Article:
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Hubway really, really doesn’t want you to ride a bike on busy highways

One would think people wouldn’t need to be reminded, but Hubway and state officials want to make something perfectly clear: Riding a bicycle on busy highways is a bad idea. So stop doing it.

Hubway, Greater Boston’s bike sharing program, said as much Monday in a Facebook post, after a cyclist was recorded on video during the weekend pedaling cheerfully on Interstate 93, on the northbound side of the Thomas P. O’Neill Jr. tunnel.

“It is EXTREMELY dangerous and definitely illegal to ride a bike on 93 (or any area highway),” Hubway officials wrote on Facebook. “DO NOT DO IT.”

According to Massachusetts Department of Transportation officials, the incident Sunday afternoon was the fourth time this year that a cyclist made his or her way onto the northbound lanes of I-93 and entered the tunnel, a tactic officials staunchly denounced.

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The state agency “strongly discourages individuals from traveling along highways using bicycles or any other prohibited form of transportation,” said MassDOT Highway Administrator Thomas J. Tinlin in a statement. “This is a serious safety issue for motorists and for cyclists.”

Brad Anderson took the video that led to the loud-and-clear reminder from both the bike sharing company and transportation officials.

The short clip, which Anderson shared on both Snapchat and Facebook, showed the man on a Hubway bike pumping his legs speedily, as he soars through the tunnel in the breakdown lane, cars whizzing by on his right.

“Todd, the kid who was driving, looked over and said, “I think that’s a dude on a bicycle,’” said Anderson in a telephone interview. “I asked him to slow down, and pulled my phone out and started recording.”

The sight was too strange not to capture on video.

Anderson said the man didn’t seem distressed or lost. In fact, when the cyclist realized that Anderson was filming his ride, he gave the group of friends, who were returning from a car show on Boston Common, a peace sign.

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“He seemed calm and collected, like it was his normal routine,” Anderson said, noting that the man was well-dressed, as if headed to work.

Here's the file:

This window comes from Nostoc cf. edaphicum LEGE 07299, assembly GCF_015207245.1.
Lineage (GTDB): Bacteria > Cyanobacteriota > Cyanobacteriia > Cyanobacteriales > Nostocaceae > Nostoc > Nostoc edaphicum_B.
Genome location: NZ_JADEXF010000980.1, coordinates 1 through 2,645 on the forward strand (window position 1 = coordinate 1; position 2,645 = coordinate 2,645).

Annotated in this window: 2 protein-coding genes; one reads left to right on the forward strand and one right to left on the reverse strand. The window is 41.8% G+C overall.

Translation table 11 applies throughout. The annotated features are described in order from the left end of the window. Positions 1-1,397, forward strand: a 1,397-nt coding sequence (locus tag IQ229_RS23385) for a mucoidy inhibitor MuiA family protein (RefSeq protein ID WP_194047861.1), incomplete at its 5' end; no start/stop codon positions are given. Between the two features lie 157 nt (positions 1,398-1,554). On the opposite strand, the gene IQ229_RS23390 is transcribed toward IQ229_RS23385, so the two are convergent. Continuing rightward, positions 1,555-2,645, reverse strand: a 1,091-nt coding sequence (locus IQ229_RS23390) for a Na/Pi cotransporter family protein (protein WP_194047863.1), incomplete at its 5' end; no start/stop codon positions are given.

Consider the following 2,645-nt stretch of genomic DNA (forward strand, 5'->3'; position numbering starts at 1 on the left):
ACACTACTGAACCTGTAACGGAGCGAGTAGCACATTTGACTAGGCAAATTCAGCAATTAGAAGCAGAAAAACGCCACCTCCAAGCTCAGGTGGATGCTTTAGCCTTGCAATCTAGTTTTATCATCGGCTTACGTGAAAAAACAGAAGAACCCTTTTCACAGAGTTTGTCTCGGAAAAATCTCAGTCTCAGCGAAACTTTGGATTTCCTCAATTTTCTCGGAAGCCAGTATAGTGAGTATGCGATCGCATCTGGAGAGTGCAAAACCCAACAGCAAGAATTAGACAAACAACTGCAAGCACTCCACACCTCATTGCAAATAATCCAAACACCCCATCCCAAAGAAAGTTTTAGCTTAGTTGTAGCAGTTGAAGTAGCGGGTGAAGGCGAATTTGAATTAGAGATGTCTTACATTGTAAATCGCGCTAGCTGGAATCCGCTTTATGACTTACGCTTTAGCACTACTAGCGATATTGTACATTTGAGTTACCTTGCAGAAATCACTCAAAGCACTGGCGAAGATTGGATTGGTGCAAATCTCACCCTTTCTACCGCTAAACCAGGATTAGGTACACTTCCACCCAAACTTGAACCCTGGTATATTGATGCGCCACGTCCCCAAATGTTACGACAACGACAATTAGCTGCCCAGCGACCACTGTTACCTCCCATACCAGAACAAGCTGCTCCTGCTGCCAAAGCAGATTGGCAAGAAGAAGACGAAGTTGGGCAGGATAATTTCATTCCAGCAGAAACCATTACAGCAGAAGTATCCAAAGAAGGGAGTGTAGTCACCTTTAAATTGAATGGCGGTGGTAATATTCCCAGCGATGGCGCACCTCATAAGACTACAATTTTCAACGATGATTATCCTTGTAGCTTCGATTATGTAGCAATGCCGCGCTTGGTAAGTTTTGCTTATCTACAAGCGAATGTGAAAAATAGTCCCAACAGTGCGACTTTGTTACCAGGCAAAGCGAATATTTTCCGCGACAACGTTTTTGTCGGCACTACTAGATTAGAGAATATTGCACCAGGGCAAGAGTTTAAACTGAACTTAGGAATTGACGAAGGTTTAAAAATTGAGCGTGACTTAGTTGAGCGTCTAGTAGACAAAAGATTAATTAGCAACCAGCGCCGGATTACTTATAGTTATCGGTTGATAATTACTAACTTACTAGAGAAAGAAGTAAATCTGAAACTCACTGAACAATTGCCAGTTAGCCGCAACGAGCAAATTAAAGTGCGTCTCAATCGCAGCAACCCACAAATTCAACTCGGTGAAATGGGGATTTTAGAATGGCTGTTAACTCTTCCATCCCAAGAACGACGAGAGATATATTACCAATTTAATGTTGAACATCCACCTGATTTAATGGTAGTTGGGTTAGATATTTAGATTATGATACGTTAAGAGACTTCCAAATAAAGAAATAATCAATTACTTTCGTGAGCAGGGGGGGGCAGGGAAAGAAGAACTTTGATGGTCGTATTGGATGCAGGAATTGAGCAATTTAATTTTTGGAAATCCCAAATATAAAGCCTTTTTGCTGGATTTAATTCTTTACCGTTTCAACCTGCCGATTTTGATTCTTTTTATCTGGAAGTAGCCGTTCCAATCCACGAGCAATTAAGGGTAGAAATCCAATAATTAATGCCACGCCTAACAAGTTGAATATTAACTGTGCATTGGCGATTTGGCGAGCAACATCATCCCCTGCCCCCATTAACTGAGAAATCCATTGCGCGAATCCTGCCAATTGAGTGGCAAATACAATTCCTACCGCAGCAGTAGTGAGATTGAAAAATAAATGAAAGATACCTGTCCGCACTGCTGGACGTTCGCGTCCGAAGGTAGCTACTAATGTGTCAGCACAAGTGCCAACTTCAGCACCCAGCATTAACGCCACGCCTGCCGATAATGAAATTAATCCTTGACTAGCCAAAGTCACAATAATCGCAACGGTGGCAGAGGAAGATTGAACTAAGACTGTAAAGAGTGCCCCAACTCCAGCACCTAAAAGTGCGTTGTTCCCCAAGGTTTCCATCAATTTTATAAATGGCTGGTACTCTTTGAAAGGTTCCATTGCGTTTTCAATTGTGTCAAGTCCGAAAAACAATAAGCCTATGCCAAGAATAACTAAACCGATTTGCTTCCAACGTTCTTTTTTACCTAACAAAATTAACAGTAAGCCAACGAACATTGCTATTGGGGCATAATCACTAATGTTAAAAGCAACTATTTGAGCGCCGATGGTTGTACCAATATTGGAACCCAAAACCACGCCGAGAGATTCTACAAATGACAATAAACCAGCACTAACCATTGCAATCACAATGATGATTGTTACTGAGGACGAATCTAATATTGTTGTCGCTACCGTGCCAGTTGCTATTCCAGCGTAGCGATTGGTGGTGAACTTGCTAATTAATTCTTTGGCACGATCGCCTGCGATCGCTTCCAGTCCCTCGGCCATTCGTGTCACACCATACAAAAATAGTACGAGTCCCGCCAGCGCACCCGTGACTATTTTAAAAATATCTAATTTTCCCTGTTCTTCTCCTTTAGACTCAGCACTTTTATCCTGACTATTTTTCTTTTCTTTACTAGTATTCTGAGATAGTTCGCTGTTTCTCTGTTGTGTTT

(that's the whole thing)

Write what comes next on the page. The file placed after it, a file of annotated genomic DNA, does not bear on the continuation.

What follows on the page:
“We were laughing at the time, because it’s so shocking to see something like that,” he said.

In hindsight, Anderson admitted, the group wished they had contacted police.

“It’s super-dangerous to do that, because people whip through that tunnel,” he added.

The speed limit inside the O’Neill Tunnel is 45 miles per hour, but many people don’t observe it.

State Police spokesman David Procopio said the number of times something like this has happened “is very small.”

“It is not a frequent problem. It’s obviously a dangerous practice,” he said in an e-mail.

Procopio said riding a bicycle on a state highway is prohibited, and carries a $20 fine. Riding a bicycle on the Massachusetts Turnpike, which has its own regulations, carries a $100 fine.

The O’Neill Tunnel incident Sunday was the second one that day of someone biking on a highway.

Procopio said around 1:19 a.m. Sunday, police received a report that a bicyclist was traveling on Interstate 90 West in Boston.

Officers located a 23-year-old man from Illinois, and transported him off the roadway, near the Boston University Bridge. The man was not charged, according to police. It was unclear if that person was on a Hubway.

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Officials from the bike-share company issued a similar warning on Sept. 16, after a tweet showed photographs of a cyclist riding a Hubway on Interstate 95 South.

On Aug. 5, 2015, a person on a bike was also seen merging from Storrow Drive onto I-93 North, according to a published report. That person did not appear to be on a Hubway.

Two days later, however, a video posted by an NECN reporter showed a man on a Hubway, holding his smartphone while biking on the Turnpike.

There could be a myriad of reasons people end up on the highways.

Benjy Kantor, a spokesman for Hubway, said it’s possible — but he can’t be certain — that riders are using GPS technology on their smartphones, and being directed onto the highway by accident. It’s also possible that the riders who have been seen pedaling on highways are unfamiliar with state roadways and regulations, because they’re from out of town.

“I think it could be a number of possibilities. But I wouldn’t say any have been substantially corroborated,” he said.

Bike advocates said they don’t support this type of behavior, and fear that it widens the rift between drivers and cyclists.

“When there is bad behavior by a cyclist, it gets thrown in the face of the entire community,” said Becca Wolfson, executive director of the Boston Cyclists Union. “And it becomes reason to not give us the space that we want, and need, and deserve.”

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Wolfson said she thinks drivers are quick to point out one person’s poor choices, and then associate them with an entire group.

“If every time we saw a car go through a red light, and said all cars should be off the road, and shouldn’t be there, we would have car-free streets,” she said.

While Hubway prohibits this type of activity, it also asked that drivers be cautious of the cyclists breaking the law.

“If you happen to drive past someone doing this, please be very careful and allow extra space, and do not yell at them or swerve suddenly around them,” the company said in a statement. “Even though (and because) they should not be riding there, they are extremely vulnerable. If you are able to do so in a calm, and safe, way, ask politely and sincerely if they need help. Also, call the police.”


Steve Annear can be reached at steve.annear@globe.com. Follow him on Twitter @steveannear.